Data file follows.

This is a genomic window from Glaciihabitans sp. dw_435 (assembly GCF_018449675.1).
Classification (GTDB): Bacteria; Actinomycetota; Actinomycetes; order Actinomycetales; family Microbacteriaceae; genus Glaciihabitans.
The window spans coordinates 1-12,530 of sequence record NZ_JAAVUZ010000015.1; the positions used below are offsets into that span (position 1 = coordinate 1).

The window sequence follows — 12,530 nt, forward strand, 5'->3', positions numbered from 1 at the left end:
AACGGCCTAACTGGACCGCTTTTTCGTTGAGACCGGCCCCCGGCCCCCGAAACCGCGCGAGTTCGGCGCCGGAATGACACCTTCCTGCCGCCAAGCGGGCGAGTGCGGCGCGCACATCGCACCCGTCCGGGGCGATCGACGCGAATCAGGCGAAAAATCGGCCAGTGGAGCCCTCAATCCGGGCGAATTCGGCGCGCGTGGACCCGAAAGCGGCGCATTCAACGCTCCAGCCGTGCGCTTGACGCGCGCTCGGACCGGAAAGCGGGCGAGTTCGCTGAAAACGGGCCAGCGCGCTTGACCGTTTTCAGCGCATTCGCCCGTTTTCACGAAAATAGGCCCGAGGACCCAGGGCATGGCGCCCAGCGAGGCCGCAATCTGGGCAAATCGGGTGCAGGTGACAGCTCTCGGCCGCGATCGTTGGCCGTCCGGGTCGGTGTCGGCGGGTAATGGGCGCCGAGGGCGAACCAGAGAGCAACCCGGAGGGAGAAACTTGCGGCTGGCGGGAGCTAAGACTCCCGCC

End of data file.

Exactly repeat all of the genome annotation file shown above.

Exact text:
This is a genomic window from Glaciihabitans sp. dw_435 (assembly GCF_018449675.1).
Classification (GTDB): Bacteria; Actinomycetota; Actinomycetes; order Actinomycetales; family Microbacteriaceae; genus Glaciihabitans.
The window spans coordinates 1-12,530 of sequence record NZ_JAAVUZ010000015.1; the positions used below are offsets into that span (position 1 = coordinate 1).

The window sequence follows — 12,530 nt, forward strand, 5'->3', positions numbered from 1 at the left end:
AACGGCCTAACTGGACCGCTTTTTCGTTGAGACCGGCCCCCGGCCCCCGAAACCGCGCGAGTTCGGCGCCGGAATGACACCTTCCTGCCGCCAAGCGGGCGAGTGCGGCGCGCACATCGCACCCGTCCGGGGCGATCGACGCGAATCAGGCGAAAAATCGGCCAGTGGAGCCCTCAATCCGGGCGAATTCGGCGCGCGTGGACCCGAAAGCGGCGCATTCAACGCTCCAGCCGTGCGCTTGACGCGCGCTCGGACCGGAAAGCGGGCGAGTTCGCTGAAAACGGGCCAGCGCGCTTGACCGTTTTCAGCGCATTCGCCCGTTTTCACGAAAATAGGCCCGAGGACCCAGGGCATGGCGCCCAGCGAGGCCGCAATCTGGGCAAATCGGGTGCAGGTGACAGCTCTCGGCCGCGATCGTTGGCCGTCCGGGTCGGTGTCGGCGGGTAATGGGCGCCGAGGGCGAACCAGAGAGCAACCCGGAGGGAGAAACTTGCGGCTGGCGGGAGCTAAGACTCCCGCC